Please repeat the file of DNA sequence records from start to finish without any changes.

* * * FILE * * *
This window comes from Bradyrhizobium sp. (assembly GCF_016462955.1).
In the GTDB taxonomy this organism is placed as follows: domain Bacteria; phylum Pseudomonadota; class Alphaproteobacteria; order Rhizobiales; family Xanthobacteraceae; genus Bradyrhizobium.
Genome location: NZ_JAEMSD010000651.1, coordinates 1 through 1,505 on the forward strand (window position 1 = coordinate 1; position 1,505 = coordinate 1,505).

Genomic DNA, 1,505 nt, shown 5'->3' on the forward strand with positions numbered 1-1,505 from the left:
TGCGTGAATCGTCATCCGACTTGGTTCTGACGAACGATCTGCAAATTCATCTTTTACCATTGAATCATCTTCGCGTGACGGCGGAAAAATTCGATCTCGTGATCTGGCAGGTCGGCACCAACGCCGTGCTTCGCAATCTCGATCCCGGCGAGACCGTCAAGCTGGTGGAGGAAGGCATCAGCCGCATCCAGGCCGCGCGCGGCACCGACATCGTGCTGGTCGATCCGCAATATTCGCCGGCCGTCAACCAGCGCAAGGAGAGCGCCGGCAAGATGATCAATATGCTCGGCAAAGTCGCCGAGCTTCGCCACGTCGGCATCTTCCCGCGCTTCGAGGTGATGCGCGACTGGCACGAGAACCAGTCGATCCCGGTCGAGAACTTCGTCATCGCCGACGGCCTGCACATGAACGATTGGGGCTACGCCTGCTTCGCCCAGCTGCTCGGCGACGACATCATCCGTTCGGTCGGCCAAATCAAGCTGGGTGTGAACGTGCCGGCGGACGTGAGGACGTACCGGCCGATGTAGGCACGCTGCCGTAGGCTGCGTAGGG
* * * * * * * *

This window comes from Bradyrhizobium sp. (assembly GCF_016462955.1).
In the GTDB taxonomy this organism is placed as follows: domain Bacteria; phylum Pseudomonadota; class Alphaproteobacteria; order Rhizobiales; family Xanthobacteraceae; genus Bradyrhizobium.
Genome location: NZ_JAEMSD010000651.1, coordinates 1 through 1,505 on the forward strand (window position 1 = coordinate 1; position 1,505 = coordinate 1,505).

Genomic DNA, 1,505 nt, shown 5'->3' on the forward strand with positions numbered 1-1,505 from the left:
TGCGTGAATCGTCATCCGACTTGGTTCTGACGAACGATCTGCAAATTCATCTTTTACCATTGAATCATCTTCGCGTGACGGCGGAAAAATTCGATCTCGTGATCTGGCAGGTCGGCACCAACGCCGTGCTTCGCAATCTCGATCCCGGCGAGACCGTCAAGCTGGTGGAGGAAGGCATCAGCCGCATCCAGGCCGCGCGCGGCACCGACATCGTGCTGGTCGATCCGCAATATTCGCCGGCCGTCAACCAGCGCAAGGAGAGCGCCGGCAAGATGATCAATATGCTCGGCAAAGTCGCCGAGCTTCGCCACGTCGGCATCTTCCCGCGCTTCGAGGTGATGCGCGACTGGCACGAGAACCAGTCGATCCCGGTCGAGAACTTCGTCATCGCCGACGGCCTGCACATGAACGATTGGGGCTACGCCTGCTTCGCCCAGCTGCTCGGCGACGACATCATCCGTTCGGTCGGCCAAATCAAGCTGGGTGTGAACGTGCCGGCGGACGTGAGGACGTACCGGCCGATGTAGGCACGCTGCCGTAGGCTGCGTAGGG